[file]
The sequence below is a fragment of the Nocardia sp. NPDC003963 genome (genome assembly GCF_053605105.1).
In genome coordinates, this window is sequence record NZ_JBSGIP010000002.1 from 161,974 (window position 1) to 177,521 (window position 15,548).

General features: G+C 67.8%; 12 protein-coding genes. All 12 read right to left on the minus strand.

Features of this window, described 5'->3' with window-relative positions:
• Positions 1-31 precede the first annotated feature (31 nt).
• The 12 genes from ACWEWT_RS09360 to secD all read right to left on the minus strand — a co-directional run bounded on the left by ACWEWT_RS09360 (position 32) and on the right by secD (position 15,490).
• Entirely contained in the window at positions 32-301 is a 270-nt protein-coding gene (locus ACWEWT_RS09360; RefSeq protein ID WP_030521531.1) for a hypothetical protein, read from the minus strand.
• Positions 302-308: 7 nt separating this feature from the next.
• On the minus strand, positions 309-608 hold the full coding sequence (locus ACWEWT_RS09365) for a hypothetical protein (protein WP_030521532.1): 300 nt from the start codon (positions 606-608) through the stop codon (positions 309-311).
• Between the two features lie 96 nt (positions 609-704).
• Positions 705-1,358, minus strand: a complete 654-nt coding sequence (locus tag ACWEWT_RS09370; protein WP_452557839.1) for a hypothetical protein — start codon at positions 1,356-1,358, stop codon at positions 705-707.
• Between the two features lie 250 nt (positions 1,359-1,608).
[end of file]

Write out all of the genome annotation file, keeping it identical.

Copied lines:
The sequence below is a fragment of the Nocardia sp. NPDC003963 genome (genome assembly GCF_053605105.1).
In genome coordinates, this window is sequence record NZ_JBSGIP010000002.1 from 161,974 (window position 1) to 177,521 (window position 15,548).

General features: G+C 67.8%; 12 protein-coding genes. All 12 read right to left on the minus strand.

Features of this window, described 5'->3' with window-relative positions:
• Positions 1-31 precede the first annotated feature (31 nt).
• The 12 genes from ACWEWT_RS09360 to secD all read right to left on the minus strand — a co-directional run bounded on the left by ACWEWT_RS09360 (position 32) and on the right by secD (position 15,490).
• Entirely contained in the window at positions 32-301 is a 270-nt protein-coding gene (locus ACWEWT_RS09360; RefSeq protein ID WP_030521531.1) for a hypothetical protein, read from the minus strand.
• Positions 302-308: 7 nt separating this feature from the next.
• On the minus strand, positions 309-608 hold the full coding sequence (locus ACWEWT_RS09365) for a hypothetical protein (protein WP_030521532.1): 300 nt from the start codon (positions 606-608) through the stop codon (positions 309-311).
• Between the two features lie 96 nt (positions 609-704).
• Positions 705-1,358, minus strand: a complete 654-nt coding sequence (locus tag ACWEWT_RS09370; protein WP_452557839.1) for a hypothetical protein — start codon at positions 1,356-1,358, stop codon at positions 705-707.
• Between the two features lie 250 nt (positions 1,359-1,608).